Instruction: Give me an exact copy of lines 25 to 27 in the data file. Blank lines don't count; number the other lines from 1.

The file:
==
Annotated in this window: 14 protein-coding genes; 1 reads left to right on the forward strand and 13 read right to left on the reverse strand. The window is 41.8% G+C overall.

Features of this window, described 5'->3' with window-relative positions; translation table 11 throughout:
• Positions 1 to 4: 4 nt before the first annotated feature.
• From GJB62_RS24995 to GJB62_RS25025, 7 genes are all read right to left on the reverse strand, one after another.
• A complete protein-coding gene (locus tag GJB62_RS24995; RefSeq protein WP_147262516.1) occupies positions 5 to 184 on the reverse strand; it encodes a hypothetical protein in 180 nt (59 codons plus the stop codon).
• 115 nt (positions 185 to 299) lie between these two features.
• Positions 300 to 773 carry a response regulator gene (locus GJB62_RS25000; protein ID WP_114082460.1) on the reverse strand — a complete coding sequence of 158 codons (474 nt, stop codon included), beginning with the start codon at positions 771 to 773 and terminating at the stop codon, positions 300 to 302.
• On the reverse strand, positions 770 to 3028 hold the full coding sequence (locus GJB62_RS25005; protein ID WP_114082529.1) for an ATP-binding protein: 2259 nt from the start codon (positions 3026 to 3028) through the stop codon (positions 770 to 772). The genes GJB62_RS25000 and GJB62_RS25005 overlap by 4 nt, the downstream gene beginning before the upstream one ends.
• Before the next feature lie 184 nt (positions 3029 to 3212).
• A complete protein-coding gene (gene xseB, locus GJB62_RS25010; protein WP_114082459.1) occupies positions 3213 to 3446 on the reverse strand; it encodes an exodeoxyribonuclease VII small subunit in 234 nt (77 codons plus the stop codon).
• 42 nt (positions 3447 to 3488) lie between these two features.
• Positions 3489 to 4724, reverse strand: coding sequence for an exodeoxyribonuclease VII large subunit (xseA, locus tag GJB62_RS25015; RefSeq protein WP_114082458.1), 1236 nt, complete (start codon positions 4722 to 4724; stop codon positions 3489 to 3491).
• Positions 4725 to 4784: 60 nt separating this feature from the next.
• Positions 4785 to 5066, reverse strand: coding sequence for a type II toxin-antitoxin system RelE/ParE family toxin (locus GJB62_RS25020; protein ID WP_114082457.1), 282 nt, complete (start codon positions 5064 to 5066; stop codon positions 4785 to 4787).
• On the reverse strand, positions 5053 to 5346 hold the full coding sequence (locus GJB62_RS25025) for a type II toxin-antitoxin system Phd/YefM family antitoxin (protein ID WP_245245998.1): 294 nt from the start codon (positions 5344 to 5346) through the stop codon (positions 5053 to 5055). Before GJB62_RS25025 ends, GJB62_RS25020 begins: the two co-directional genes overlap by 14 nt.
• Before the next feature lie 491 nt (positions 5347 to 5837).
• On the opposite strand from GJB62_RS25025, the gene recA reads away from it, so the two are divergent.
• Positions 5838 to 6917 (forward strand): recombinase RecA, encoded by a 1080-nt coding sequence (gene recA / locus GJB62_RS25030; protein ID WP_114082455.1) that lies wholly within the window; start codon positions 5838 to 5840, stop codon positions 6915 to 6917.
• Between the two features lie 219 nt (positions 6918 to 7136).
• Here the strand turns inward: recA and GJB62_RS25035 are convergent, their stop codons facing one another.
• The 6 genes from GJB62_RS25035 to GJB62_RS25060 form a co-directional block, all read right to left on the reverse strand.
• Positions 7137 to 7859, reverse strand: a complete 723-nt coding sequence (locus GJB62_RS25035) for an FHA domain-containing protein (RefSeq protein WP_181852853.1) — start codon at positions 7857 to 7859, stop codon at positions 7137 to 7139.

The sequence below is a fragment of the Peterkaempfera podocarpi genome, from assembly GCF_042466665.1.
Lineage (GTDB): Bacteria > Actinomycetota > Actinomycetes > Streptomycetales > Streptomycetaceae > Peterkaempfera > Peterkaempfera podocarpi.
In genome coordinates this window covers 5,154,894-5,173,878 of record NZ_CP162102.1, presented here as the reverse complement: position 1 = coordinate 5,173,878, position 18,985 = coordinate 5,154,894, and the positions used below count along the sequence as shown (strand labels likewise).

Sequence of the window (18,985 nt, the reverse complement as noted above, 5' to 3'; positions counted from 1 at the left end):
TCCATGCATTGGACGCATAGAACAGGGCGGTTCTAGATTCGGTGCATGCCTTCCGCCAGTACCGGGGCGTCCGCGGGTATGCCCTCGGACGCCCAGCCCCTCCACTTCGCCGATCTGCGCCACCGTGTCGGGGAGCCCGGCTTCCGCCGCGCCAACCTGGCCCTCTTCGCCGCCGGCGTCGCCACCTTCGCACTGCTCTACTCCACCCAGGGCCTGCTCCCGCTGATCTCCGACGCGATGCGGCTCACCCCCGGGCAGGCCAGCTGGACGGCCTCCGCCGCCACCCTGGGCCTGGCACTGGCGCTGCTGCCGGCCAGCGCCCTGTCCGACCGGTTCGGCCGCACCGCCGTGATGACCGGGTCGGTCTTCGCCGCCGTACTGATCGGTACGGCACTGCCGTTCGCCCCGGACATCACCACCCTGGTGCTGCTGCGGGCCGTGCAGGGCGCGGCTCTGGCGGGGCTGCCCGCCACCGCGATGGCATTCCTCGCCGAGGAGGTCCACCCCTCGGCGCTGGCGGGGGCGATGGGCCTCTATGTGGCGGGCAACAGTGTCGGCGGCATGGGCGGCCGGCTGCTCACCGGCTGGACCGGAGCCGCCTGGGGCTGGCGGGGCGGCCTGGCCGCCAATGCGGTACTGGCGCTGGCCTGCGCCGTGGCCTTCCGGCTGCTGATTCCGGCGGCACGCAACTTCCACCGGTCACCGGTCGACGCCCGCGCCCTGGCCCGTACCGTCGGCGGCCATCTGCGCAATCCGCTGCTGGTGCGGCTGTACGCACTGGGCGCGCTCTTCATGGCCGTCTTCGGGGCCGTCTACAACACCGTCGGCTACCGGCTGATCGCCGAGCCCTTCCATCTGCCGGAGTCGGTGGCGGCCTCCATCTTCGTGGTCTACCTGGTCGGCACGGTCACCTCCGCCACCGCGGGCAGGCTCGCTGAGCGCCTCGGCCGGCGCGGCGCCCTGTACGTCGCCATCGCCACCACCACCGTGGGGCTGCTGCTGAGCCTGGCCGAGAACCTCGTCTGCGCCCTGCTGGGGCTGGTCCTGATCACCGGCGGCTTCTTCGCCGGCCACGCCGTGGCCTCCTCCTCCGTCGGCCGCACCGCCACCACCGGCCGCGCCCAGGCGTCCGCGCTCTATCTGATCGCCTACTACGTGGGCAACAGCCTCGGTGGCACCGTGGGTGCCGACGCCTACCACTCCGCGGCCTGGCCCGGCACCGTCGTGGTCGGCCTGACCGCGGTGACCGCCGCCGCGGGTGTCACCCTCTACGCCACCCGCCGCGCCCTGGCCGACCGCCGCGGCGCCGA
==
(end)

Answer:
In genome coordinates this window covers 5,154,894-5,173,878 of record NZ_CP162102.1, presented here as the reverse complement: position 1 = coordinate 5,173,878, position 18,985 = coordinate 5,154,894, and the positions used below count along the sequence as shown (strand labels likewise).

Sequence of the window (18,985 nt, the reverse complement as noted above, 5' to 3'; positions counted from 1 at the left end):
TCCATGCATTGGACGCATAGAACAGGGCGGTTCTAGATTCGGTGCATGCCTTCCGCCAGTACCGGGGCGTCCGCGGGTATGCCCTCGGACGCCCAGCCCCTCCACTTCGCCGATCTGCGCCACCGTGTCGGGGAGCCCGGCTTCCGCCGCGCCAACCTGGCCCTCTTCGCCGCCGGCGTCGCCACCTTCGCACTGCTCTACTCCACCCAGGGCCTGCTCCCGCTGATCTCCGACGCGATGCGGCTCACCCCCGGGCAGGCCAGCTGGACGGCCTCCGCCGCCACCCTGGGCCTGGCACTGGCGCTGCTGCCGGCCAGCGCCCTGTCCGACCGGTTCGGCCGCACCGCCGTGATGACCGGGTCGGTCTTCGCCGCCGTACTGATCGGTACGGCACTGCCGTTCGCCCCGGACATCACCACCCTGGTGCTGCTGCGGGCCGTGCAGGGCGCGGCTCTGGCGGGGCTGCCCGCCACCGCGATGGCATTCCTCGCCGAGGAGGTCCACCCCTCGGCGCTGGCGGGGGCGATGGGCCTCTATGTGGCGGGCAACAGTGTCGGCGGCATGGGCGGCCGGCTGCTCACCGGCTGGACCGGAGCCGCCTGGGGCTGGCGGGGCGGCCTGGCCGCCAATGCGGTACTGGCGCTGGCCTGCGCCGTGGCCTTCCGGCTGCTGATTCCGGCGGCACGCAACTTCCACCGGTCACCGGTCGACGCCCGCGCCCTGGCCCGTACCGTCGGCGGCCATCTGCGCAATCCGCTGCTGGTGCGGCTGTACGCACTGGGCGCGCTCTTCATGGCCGTCTTCGGGGCCGTCTACAACACCGTCGGCTACCGGCTGATCGCCGAGCCCTTCCATCTGCCGGAGTCGGTGGCGGCCTCCATCTTCGTGGTCTACCTGGTCGGCACGGTCACCTCCGCCACCGCGGGCAGGCTCGCTGAGCGCCTCGGCCGGCGCGGCGCCCTGTACGTCGCCATCGCCACCACCACCGTGGGGCTGCTGCTGAGCCTGGCCGAGAACCTCGTCTGCGCCCTGCTGGGGCTGGTCCTGATCACCGGCGGCTTCTTCGCCGGCCACGCCGTGGCCTCCTCCTCCGTCGGCCGCACCGCCACCACCGGCCGCGCCCAGGCGTCCGCGCTCTATCTGATCGCCTACTACGTGGGCAACAGCCTCGGTGGCACCGTGGGTGCCGACGCCTACCACTCCGCGGCCTGGCCCGGCACCGTCGTGGTCGGCCTGACCGCGGTGACCGCCGCCGCGGGTGTCACCCTCTACGCCACCCGCCGCGCCCTGGCCGACCGCCGCGGCGCCGA